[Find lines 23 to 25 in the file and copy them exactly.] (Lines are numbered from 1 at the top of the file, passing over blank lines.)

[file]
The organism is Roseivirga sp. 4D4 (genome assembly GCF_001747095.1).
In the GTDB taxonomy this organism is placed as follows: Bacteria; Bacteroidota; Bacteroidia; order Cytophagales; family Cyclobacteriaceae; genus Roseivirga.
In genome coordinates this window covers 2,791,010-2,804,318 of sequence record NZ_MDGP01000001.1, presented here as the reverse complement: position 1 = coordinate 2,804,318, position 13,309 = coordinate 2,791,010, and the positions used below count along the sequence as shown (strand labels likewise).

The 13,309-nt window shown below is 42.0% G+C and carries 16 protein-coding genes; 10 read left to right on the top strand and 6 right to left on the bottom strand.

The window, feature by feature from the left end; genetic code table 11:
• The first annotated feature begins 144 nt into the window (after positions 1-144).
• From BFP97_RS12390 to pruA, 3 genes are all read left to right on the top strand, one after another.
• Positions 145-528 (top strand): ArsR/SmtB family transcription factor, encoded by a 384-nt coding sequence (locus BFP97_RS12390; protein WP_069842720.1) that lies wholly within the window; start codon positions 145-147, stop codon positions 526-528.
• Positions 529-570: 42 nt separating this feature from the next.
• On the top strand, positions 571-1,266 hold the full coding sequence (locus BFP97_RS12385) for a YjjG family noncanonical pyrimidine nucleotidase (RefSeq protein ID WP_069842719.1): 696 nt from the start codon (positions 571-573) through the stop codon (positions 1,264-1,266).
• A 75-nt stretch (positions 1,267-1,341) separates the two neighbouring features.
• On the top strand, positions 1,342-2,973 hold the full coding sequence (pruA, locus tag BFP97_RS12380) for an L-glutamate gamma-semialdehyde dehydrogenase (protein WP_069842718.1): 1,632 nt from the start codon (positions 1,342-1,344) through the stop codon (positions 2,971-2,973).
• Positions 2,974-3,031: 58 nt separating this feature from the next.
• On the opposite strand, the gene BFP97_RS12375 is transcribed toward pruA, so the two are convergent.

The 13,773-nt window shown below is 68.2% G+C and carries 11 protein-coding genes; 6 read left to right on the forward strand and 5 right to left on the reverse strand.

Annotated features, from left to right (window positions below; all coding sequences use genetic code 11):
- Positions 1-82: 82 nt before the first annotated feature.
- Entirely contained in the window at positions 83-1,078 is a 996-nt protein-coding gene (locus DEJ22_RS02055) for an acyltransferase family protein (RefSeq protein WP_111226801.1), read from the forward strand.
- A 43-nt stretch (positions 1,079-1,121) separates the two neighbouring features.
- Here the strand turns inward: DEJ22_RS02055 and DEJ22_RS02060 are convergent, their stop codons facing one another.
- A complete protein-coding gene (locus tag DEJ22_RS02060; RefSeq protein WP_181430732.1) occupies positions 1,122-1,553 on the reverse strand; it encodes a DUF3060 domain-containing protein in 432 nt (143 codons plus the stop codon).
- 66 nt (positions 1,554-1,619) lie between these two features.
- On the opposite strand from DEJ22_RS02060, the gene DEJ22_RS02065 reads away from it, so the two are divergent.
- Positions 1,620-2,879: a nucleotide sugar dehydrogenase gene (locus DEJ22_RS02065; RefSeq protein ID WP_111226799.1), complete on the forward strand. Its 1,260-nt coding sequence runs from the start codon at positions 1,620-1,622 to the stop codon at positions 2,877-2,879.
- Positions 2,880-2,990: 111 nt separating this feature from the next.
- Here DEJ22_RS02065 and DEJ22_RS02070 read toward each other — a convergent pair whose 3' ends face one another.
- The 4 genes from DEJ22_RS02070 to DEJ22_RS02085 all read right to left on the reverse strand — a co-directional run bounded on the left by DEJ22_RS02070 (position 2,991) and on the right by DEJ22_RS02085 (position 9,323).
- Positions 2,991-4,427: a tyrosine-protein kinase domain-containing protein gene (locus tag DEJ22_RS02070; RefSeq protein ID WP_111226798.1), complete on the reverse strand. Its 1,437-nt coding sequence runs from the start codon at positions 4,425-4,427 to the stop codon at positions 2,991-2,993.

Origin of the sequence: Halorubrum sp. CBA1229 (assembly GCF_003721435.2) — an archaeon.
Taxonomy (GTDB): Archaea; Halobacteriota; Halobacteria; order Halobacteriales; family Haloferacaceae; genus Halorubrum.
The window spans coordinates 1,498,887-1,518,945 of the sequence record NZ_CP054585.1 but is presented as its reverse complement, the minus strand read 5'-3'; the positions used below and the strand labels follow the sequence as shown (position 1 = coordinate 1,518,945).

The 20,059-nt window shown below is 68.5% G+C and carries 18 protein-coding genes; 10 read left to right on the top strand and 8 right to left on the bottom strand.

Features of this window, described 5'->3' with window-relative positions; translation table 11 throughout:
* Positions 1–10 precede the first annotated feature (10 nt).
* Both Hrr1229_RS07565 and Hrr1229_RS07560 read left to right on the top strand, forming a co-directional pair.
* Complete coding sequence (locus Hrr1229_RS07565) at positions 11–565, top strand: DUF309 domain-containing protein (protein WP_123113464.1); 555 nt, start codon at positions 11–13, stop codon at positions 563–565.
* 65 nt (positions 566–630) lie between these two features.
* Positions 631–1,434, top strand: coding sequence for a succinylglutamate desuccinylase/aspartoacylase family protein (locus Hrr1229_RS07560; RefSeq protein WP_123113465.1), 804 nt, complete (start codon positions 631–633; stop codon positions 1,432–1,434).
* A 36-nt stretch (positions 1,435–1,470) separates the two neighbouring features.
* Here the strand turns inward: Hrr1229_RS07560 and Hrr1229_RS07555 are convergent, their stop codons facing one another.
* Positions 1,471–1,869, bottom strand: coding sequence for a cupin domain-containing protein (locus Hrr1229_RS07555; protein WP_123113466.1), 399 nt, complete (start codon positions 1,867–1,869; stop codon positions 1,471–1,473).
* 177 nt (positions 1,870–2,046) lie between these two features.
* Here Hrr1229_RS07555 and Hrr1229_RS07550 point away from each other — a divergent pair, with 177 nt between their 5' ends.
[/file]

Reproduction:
- On the opposite strand from DEJ22_RS02060, the gene DEJ22_RS02065 reads away from it, so the two are divergent.
- Positions 1,620-2,879: a nucleotide sugar dehydrogenase gene (locus DEJ22_RS02065; RefSeq protein ID WP_111226799.1), complete on the forward strand. Its 1,260-nt coding sequence runs from the start codon at positions 1,620-1,622 to the stop codon at positions 2,877-2,879.
- Positions 2,880-2,990: 111 nt separating this feature from the next.